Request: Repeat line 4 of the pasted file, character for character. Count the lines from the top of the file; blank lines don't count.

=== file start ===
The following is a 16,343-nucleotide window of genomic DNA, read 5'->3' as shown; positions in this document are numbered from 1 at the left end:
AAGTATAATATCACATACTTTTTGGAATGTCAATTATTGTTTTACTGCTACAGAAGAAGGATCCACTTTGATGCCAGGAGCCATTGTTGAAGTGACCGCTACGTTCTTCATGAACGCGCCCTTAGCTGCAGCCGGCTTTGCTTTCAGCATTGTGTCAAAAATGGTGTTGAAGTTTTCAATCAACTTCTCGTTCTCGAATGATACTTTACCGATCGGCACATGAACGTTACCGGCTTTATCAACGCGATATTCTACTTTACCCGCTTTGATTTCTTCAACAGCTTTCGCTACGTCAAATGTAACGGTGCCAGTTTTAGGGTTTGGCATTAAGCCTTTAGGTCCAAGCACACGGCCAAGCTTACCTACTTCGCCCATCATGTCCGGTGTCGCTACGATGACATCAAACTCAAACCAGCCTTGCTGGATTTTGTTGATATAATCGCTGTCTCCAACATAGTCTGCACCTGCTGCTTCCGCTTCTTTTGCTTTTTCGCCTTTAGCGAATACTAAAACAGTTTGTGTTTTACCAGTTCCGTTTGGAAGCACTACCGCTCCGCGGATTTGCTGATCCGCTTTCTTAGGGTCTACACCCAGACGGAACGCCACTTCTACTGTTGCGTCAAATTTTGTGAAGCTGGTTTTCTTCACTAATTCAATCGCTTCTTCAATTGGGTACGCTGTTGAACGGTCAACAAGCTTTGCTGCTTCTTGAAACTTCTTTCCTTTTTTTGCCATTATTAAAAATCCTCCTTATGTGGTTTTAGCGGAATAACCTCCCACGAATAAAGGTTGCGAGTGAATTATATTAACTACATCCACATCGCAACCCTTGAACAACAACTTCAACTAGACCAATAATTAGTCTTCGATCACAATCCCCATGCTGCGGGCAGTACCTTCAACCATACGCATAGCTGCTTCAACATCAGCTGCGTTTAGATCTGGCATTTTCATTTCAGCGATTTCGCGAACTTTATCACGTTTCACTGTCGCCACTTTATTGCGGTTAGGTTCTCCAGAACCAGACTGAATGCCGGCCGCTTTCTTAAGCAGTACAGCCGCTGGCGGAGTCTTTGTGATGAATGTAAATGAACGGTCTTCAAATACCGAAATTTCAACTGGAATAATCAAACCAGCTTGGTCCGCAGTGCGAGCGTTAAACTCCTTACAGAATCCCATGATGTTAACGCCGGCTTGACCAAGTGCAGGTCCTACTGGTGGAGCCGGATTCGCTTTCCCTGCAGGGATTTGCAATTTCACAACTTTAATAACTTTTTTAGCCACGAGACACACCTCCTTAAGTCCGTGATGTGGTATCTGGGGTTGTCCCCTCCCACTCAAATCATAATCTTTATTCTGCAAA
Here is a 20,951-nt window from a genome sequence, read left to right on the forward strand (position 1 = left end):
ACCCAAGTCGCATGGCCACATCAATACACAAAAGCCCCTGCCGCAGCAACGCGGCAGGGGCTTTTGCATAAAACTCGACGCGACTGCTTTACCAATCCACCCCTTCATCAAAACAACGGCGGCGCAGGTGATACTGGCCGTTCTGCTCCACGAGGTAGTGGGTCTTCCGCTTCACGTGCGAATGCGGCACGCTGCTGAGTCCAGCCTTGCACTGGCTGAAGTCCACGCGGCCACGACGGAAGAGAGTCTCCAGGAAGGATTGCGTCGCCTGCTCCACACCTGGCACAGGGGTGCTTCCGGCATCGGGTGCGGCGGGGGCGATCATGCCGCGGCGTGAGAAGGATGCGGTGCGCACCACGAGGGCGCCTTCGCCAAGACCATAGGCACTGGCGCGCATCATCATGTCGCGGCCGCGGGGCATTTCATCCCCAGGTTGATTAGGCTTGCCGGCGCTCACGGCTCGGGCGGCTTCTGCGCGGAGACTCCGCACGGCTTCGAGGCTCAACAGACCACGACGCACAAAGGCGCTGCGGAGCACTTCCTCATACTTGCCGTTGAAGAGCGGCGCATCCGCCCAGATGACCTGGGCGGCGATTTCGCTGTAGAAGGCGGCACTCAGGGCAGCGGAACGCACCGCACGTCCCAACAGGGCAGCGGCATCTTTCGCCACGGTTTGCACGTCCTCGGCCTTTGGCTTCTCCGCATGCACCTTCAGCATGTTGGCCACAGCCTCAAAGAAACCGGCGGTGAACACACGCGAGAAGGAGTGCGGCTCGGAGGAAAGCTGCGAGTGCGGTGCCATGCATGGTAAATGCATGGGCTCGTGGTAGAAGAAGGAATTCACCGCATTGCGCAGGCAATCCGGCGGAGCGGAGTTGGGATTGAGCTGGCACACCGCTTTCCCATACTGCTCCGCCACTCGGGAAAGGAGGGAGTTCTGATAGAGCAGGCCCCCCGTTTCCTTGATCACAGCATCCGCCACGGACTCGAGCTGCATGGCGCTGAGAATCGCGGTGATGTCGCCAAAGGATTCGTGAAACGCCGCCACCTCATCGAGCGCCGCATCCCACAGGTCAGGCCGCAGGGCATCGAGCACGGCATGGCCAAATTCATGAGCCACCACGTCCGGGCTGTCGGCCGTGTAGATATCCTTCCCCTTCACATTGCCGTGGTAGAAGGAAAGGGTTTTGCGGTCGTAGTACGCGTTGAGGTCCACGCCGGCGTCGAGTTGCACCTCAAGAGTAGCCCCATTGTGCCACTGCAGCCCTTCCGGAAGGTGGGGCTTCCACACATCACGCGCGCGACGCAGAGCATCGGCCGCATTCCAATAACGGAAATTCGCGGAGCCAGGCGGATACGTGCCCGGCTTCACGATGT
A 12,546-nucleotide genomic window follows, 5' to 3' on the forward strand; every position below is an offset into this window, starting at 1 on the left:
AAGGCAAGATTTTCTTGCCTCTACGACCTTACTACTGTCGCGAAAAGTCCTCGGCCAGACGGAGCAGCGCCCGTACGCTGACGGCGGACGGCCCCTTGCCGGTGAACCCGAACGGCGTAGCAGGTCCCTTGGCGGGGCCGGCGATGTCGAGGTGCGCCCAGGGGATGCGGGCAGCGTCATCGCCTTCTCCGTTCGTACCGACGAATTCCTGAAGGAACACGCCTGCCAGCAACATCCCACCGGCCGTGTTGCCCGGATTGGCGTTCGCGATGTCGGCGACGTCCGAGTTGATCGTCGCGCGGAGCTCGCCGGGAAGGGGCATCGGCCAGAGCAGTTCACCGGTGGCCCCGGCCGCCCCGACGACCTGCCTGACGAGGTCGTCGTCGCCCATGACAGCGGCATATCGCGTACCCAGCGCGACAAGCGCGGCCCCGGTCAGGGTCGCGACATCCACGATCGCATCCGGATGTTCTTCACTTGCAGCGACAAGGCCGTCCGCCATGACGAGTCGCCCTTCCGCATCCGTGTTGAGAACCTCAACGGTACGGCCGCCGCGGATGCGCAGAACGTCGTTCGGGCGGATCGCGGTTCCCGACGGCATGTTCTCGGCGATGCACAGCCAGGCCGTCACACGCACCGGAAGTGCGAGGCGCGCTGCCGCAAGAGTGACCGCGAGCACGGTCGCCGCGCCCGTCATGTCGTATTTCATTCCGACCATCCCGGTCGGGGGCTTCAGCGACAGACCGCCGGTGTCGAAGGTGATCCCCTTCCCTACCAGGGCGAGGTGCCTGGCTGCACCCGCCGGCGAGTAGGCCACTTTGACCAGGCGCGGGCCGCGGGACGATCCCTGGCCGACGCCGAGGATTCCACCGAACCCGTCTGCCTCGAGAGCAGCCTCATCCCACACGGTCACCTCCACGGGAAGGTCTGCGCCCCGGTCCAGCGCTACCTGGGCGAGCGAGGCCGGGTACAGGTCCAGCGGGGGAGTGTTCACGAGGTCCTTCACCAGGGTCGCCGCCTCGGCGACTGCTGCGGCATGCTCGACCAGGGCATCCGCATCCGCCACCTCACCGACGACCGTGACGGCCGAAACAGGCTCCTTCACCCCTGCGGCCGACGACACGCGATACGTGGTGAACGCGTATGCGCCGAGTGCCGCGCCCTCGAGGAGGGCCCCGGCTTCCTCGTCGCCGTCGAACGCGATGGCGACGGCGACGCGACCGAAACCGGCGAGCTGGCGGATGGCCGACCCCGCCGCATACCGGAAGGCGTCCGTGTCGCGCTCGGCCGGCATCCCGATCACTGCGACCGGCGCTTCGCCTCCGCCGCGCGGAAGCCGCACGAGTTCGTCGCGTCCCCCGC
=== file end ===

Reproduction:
ACCCAAGTCGCATGGCCACATCAATACACAAAAGCCCCTGCCGCAGCAACGCGGCAGGGGCTTTTGCATAAAACTCGACGCGACTGCTTTACCAATCCACCCCTTCATCAAAACAACGGCGGCGCAGGTGATACTGGCCGTTCTGCTCCACGAGGTAGTGGGTCTTCCGCTTCACGTGCGAATGCGGCACGCTGCTGAGTCCAGCCTTGCACTGGCTGAAGTCCACGCGGCCACGACGGAAGAGAGTCTCCAGGAAGGATTGCGTCGCCTGCTCCACACCTGGCACAGGGGTGCTTCCGGCATCGGGTGCGGCGGGGGCGATCATGCCGCGGCGTGAGAAGGATGCGGTGCGCACCACGAGGGCGCCTTCGCCAAGACCATAGGCACTGGCGCGCATCATCATGTCGCGGCCGCGGGGCATTTCATCCCCAGGTTGATTAGGCTTGCCGGCGCTCACGGCTCGGGCGGCTTCTGCGCGGAGACTCCGCACGGCTTCGAGGCTCAACAGACCACGACGCACAAAGGCGCTGCGGAGCACTTCCTCATACTTGCCGTTGAAGAGCGGCGCATCCGCCCAGATGACCTGGGCGGCGATTTCGCTGTAGAAGGCGGCACTCAGGGCAGCGGAACGCACCGCACGTCCCAACAGGGCAGCGGCATCTTTCGCCACGGTTTGCACGTCCTCGGCCTTTGGCTTCTCCGCATGCACCTTCAGCATGTTGGCCACAGCCTCAAAGAAACCGGCGGTGAACACACGCGAGAAGGAGTGCGGCTCGGAGGAAAGCTGCGAGTGCGGTGCCATGCATGGTAAATGCATGGGCTCGTGGTAGAAGAAGGAATTCACCGCATTGCGCAGGCAATCCGGCGGAGCGGAGTTGGGATTGAGCTGGCACACCGCTTTCCCATACTGCTCCGCCACTCGGGAAAGGAGGGAGTTCTGATAGAGCAGGCCCCCCGTTTCCTTGATCACAGCATCCGCCACGGACTCGAGCTGCATGGCGCTGAGAATCGCGGTGATGTCGCCAAAGGATTCGTGAAACGCCGCCACCTCATCGAGCGCCGCATCCCACAGGTCAGGCCGCAGGGCATCGAGCACGGCATGGCCAAATTCATGAGCCACCACGTCCGGGCTGTCGGCCGTGTAGATATCCTTCCCCTTCACATTGCCGTGGTAGAAGGAAAGGGTTTTGCGGTCGTAGTACGCGTTGAGGTCCACGCCGGCGTCGAGTTGCACCTCAAGAGTAGCCCCATTGTGCCACTGCAGCCCTTCCGGAAGGTGGGGCTTCCACACATCACGCGCGCGACGCAGAGCATCGGCCGCATTCCAATAACGGAAATTCGCGGAGCCAGGCGGATACGTGCCCGGCTTCACGATGT